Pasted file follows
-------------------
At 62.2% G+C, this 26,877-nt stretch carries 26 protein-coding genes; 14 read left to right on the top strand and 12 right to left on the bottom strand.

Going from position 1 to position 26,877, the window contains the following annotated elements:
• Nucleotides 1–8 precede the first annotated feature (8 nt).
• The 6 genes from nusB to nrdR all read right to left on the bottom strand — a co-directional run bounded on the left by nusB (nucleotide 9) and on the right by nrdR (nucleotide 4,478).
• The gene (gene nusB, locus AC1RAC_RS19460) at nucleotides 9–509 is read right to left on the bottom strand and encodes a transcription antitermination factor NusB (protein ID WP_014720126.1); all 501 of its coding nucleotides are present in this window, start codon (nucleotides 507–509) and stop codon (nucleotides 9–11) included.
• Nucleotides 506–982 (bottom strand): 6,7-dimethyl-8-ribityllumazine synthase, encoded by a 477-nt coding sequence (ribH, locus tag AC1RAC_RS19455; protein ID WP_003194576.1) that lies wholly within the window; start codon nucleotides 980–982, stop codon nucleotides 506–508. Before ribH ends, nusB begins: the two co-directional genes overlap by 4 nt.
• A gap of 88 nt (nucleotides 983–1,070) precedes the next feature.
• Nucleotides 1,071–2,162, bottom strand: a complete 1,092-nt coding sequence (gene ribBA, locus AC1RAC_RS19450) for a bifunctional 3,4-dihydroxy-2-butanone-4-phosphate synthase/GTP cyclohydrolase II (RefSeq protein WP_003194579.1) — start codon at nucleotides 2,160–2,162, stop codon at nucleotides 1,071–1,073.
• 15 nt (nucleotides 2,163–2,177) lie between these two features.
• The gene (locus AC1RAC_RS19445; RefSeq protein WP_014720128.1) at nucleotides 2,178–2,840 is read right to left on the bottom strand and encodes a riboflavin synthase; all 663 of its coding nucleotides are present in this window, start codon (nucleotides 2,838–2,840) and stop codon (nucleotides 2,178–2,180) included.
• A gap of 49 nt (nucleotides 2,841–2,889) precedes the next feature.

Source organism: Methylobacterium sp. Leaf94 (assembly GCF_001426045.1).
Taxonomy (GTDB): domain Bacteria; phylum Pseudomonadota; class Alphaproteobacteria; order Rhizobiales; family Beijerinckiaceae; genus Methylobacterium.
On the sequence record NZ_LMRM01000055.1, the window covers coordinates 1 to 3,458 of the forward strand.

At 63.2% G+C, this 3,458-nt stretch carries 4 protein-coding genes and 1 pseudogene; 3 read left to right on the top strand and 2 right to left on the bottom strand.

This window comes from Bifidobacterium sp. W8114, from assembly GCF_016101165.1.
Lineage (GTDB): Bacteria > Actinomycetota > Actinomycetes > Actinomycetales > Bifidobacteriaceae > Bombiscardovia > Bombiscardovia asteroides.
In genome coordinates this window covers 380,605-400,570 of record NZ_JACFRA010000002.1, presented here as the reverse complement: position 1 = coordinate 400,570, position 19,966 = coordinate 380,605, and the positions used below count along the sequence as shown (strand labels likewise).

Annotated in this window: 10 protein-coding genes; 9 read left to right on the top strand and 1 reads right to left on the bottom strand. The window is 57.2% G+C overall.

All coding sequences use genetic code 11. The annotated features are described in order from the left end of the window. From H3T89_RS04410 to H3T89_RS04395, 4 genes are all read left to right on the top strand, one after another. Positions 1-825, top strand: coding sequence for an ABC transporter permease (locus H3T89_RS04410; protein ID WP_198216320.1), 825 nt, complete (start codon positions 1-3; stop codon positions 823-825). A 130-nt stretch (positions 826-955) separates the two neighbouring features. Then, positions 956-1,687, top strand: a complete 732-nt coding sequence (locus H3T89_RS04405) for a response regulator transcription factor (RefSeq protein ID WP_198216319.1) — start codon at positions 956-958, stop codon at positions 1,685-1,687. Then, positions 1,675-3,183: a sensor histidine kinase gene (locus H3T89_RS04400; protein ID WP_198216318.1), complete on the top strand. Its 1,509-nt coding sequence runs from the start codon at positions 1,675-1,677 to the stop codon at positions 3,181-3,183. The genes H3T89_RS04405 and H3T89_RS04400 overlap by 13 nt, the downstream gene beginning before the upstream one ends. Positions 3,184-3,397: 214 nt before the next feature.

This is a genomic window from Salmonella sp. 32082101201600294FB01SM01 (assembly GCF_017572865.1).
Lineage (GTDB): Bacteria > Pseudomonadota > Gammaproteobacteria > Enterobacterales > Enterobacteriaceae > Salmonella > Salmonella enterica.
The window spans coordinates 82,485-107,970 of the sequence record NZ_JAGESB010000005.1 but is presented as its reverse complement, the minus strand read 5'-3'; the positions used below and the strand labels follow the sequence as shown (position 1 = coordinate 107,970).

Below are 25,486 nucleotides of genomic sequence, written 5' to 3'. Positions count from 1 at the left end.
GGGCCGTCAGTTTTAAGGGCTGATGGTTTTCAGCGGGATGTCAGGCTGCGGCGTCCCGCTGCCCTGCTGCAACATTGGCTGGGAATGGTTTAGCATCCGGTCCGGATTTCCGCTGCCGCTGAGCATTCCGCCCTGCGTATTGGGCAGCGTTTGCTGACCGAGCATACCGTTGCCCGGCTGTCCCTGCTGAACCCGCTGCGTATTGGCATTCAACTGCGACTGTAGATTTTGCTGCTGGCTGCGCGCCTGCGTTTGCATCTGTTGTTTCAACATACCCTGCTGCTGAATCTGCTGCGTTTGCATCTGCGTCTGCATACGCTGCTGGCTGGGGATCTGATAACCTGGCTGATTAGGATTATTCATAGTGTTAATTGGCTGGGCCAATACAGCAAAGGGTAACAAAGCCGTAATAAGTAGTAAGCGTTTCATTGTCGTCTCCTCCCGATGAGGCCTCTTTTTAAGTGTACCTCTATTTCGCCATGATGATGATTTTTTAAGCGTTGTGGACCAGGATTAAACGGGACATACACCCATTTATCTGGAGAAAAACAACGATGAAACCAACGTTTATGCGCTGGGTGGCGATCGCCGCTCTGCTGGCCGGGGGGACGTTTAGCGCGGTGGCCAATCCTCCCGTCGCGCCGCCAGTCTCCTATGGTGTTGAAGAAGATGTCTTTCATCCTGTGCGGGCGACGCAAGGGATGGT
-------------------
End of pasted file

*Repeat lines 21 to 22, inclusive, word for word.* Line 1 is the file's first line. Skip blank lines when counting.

This is a genomic window from Salmonella sp. 32082101201600294FB01SM01 (assembly GCF_017572865.1).
Lineage (GTDB): Bacteria > Pseudomonadota > Gammaproteobacteria > Enterobacterales > Enterobacteriaceae > Salmonella > Salmonella enterica.